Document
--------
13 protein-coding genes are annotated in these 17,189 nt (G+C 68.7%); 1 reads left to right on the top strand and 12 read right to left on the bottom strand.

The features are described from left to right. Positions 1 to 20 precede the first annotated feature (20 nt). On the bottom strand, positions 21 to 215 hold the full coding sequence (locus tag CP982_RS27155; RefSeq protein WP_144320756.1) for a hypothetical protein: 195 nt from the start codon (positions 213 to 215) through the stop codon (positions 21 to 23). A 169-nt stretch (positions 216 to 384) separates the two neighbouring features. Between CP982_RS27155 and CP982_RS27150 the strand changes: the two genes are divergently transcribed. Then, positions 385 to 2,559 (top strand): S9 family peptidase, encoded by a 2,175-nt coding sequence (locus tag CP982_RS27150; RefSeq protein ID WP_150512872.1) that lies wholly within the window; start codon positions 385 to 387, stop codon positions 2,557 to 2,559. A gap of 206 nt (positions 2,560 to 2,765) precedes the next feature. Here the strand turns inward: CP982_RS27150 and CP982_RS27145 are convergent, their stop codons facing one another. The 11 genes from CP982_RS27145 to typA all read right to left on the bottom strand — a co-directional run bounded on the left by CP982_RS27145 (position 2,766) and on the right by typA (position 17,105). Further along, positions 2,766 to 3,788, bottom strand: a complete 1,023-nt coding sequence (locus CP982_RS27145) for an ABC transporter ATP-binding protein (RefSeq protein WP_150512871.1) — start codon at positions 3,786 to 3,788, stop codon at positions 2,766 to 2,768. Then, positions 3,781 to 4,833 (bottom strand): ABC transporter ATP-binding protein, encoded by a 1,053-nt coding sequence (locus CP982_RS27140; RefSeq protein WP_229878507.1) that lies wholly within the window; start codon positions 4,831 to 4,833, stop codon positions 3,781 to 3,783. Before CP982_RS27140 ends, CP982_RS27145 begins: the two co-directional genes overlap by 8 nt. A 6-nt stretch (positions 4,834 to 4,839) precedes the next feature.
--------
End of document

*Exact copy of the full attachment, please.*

13 protein-coding genes are annotated in these 17,189 nt (G+C 68.7%); 1 reads left to right on the top strand and 12 read right to left on the bottom strand.

The features are described from left to right. Positions 1 to 20 precede the first annotated feature (20 nt). On the bottom strand, positions 21 to 215 hold the full coding sequence (locus tag CP982_RS27155; RefSeq protein WP_144320756.1) for a hypothetical protein: 195 nt from the start codon (positions 213 to 215) through the stop codon (positions 21 to 23). A 169-nt stretch (positions 216 to 384) separates the two neighbouring features. Between CP982_RS27155 and CP982_RS27150 the strand changes: the two genes are divergently transcribed. Then, positions 385 to 2,559 (top strand): S9 family peptidase, encoded by a 2,175-nt coding sequence (locus tag CP982_RS27150; RefSeq protein ID WP_150512872.1) that lies wholly within the window; start codon positions 385 to 387, stop codon positions 2,557 to 2,559. A gap of 206 nt (positions 2,560 to 2,765) precedes the next feature. Here the strand turns inward: CP982_RS27150 and CP982_RS27145 are convergent, their stop codons facing one another. The 11 genes from CP982_RS27145 to typA all read right to left on the bottom strand — a co-directional run bounded on the left by CP982_RS27145 (position 2,766) and on the right by typA (position 17,105). Further along, positions 2,766 to 3,788, bottom strand: a complete 1,023-nt coding sequence (locus CP982_RS27145) for an ABC transporter ATP-binding protein (RefSeq protein WP_150512871.1) — start codon at positions 3,786 to 3,788, stop codon at positions 2,766 to 2,768. Then, positions 3,781 to 4,833 (bottom strand): ABC transporter ATP-binding protein, encoded by a 1,053-nt coding sequence (locus CP982_RS27140; RefSeq protein WP_229878507.1) that lies wholly within the window; start codon positions 4,831 to 4,833, stop codon positions 3,781 to 3,783. Before CP982_RS27140 ends, CP982_RS27145 begins: the two co-directional genes overlap by 8 nt. A 6-nt stretch (positions 4,834 to 4,839) precedes the next feature.